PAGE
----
Sunday, October 24, 2010

Good side of UN snub

Canada should take this opportunity to tell global body to stuff it on climate change

Let’s look at the potential bright side of Canada’s humiliating loss of a temporary seat on the United Nations Security Council Tuesday to … wait for it … Portugal!

Could this international slap in the face to Prime Minister Stephen Harper and the Conservatives — voting an economic basket case like Portugal onto the Security Council instead of us — finally knock some sense into the Tories on climate change?
Face it, folks, the UN hates us. It really, really hates us.
You can’t support Israel and condemn Hamas with this crowd and expect to come up smelling like roses.
Thus punched in the gut by the — with few exceptions — nest of vipers known as the UN General Assembly, will the Conservatives now do the sensible thing and pull us out of the UN’s negotiations to draft a successor agreement to the Kyoto accord?
Negotiations which, if successful, will be a train wreck for Canada’s still fragile — as Finance Minister Jim Flaherty now acknowledges — recovery?
I’m hoping the answer is “yes.”
I’m betting the answer is “no.”
And that, inexplicably, Canada’s delegation, presumably led by Environment Minister Jim Prentice, will merrily head off to yet another round of UN global warming negotiations in Cancun next month, only to have the living crap kicked out of it by its domestic and foreign political and environmental enemies.
They’ll point to Canada’s first-ever failure to obtain a temporary seat on the Security Council as divine punishment for our original sin of failing to implement the economically devastating (to us) Kyoto accord, even though we’re only responsible for 2% of global greenhouse gas emissions.
In response, we’ll insist we’re doing our part, at which point we’ll be hit with a tsunami of orchestrated indignation.
If you thought things were bad at the UN’s climate talks in Copenhagen last December, where we “won” the “Colossal Fossil” award as the world’s worst global warming offender — even though that’s China — you ain’t seen nothin’ yet.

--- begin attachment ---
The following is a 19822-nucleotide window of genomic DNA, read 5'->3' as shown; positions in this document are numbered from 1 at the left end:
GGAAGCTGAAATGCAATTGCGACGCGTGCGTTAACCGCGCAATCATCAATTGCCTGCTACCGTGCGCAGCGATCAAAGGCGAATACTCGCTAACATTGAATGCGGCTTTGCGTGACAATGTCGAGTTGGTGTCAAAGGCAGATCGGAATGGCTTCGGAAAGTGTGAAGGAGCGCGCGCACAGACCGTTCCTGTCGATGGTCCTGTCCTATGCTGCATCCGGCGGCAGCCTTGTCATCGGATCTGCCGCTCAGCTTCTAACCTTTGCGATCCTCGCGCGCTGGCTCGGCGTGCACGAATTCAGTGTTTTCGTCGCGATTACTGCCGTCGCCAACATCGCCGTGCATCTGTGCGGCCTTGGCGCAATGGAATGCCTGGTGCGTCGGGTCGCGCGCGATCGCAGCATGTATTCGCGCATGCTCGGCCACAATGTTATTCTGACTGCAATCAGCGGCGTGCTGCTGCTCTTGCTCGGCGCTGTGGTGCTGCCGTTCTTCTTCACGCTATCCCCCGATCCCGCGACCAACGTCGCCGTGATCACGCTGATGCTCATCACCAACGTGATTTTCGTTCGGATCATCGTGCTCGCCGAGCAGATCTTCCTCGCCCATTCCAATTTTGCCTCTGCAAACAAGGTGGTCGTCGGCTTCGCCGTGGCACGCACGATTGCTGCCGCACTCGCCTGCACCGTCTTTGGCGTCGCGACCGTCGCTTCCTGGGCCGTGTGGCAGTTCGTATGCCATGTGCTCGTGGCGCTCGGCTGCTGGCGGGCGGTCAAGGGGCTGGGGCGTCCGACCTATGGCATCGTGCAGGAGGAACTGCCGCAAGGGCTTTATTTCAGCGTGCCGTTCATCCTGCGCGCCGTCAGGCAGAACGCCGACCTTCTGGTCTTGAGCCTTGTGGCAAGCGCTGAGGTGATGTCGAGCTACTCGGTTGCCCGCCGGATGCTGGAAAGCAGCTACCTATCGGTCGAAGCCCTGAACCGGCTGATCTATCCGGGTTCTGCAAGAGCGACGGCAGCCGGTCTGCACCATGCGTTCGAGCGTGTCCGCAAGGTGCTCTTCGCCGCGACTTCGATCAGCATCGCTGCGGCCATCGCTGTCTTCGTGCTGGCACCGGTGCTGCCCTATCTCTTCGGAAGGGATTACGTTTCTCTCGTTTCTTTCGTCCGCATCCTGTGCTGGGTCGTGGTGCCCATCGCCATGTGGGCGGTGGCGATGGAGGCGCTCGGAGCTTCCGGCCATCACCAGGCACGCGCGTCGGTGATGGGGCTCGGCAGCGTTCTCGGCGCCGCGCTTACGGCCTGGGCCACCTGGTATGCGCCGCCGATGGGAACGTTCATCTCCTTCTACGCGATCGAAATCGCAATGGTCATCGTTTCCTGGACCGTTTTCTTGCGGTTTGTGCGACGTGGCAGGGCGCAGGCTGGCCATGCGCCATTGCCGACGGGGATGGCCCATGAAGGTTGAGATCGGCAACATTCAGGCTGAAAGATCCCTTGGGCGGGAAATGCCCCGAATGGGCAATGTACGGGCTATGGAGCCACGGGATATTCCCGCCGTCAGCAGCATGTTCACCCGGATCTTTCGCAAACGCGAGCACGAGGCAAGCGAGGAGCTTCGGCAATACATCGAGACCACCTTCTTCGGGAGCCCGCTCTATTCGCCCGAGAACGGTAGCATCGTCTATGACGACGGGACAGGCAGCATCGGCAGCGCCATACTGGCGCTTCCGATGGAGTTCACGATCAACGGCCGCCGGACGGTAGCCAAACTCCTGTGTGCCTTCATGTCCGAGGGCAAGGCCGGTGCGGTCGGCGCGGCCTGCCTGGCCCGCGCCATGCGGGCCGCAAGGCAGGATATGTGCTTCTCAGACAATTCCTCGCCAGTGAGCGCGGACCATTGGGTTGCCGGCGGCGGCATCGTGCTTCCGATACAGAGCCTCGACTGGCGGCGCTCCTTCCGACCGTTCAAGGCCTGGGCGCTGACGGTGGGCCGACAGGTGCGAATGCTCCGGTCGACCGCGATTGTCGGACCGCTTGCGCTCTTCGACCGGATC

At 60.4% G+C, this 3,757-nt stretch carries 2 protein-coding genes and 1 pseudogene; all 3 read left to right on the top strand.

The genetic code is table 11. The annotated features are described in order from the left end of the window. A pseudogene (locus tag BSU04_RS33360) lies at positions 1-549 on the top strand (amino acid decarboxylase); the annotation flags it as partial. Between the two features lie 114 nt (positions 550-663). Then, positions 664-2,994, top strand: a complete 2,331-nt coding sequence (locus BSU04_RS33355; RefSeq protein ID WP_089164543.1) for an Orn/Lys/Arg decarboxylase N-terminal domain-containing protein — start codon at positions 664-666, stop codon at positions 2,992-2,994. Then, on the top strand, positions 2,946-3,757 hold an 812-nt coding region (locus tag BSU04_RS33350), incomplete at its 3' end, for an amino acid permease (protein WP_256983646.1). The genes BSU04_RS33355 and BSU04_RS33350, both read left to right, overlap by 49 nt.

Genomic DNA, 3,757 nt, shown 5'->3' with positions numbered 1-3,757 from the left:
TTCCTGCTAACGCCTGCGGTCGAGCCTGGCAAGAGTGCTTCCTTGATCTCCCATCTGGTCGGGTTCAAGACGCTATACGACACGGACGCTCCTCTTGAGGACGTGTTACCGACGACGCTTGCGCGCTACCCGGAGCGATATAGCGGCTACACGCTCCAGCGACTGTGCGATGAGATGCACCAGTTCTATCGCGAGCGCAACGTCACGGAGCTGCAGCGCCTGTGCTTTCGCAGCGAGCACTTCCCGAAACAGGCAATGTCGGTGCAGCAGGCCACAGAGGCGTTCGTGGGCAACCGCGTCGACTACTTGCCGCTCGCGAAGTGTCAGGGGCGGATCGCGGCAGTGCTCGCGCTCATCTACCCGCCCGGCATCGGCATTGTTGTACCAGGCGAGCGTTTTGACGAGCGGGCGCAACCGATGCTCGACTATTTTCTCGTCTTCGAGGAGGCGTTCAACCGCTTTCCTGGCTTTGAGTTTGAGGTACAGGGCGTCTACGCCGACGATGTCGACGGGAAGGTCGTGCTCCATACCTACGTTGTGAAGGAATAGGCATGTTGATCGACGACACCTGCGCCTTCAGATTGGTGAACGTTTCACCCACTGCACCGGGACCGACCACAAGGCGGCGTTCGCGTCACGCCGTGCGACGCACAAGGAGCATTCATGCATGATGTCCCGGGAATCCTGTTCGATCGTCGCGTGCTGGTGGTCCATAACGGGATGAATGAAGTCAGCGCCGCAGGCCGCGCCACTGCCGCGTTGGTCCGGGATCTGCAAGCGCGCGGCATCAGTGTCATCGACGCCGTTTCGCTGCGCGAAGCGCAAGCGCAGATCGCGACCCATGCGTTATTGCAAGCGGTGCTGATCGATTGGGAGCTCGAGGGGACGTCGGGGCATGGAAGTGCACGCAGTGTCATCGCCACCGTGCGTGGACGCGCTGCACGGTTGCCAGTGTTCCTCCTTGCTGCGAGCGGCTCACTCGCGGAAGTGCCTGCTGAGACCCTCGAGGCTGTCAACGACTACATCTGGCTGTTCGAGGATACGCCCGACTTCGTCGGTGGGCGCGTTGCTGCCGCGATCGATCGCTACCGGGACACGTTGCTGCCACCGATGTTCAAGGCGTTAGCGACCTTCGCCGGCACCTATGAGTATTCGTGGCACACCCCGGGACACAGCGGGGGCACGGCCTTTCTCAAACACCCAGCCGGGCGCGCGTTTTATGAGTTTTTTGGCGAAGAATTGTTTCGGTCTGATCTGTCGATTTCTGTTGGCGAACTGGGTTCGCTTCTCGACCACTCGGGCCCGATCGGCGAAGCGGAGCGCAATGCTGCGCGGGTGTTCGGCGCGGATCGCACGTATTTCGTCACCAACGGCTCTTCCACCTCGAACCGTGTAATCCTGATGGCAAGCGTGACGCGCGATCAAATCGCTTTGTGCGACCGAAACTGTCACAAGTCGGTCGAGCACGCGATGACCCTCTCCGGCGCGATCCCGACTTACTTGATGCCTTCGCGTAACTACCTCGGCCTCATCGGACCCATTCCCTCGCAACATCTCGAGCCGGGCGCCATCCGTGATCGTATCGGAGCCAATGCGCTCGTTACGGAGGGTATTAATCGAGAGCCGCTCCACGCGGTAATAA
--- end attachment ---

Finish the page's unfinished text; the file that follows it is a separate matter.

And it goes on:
This is the continuing fallout of Jean Chretien’s dumb display of hubris when he ratified the Kyoto accord without having any idea of how to implement it, the root cause of why we’re impossibly behind our Kyoto targets today and why implementing it now would be an economic disaster.
That’s why I want the old Harper back. The one who, when he was Canadian Alliance leader, correctly identified Kyoto (and its spawn) as a socialist, money-sucking scheme to transfer wealth from “rich” countries to “poor” ones — with emerging economic powerhouses like China and India, bizarrely defined as “poor.”
Now we have a new Harper, who, while admittedly much saner on this issue than the opposition parties, pays lip service to the Kyoto process, while failing to implement the Kyoto accord, because he knows it would devastate our economy.
On Tuesday, the Conservatives, worried Canadians will blame them for our humiliation at the UN, fingered Liberal Leader Michael Ignatieff for not supporting Canada’s bid for a Security Council seat.
Problem is, the Conservatives engineered this gambit. Nobody forced them to do it.
Instead, since the UN has handed us a lemon, let’s make lemonade.
That’s why Harper should use this snub as an opportunity to say goodbye to the UN’s insane global negotiations on climate change.

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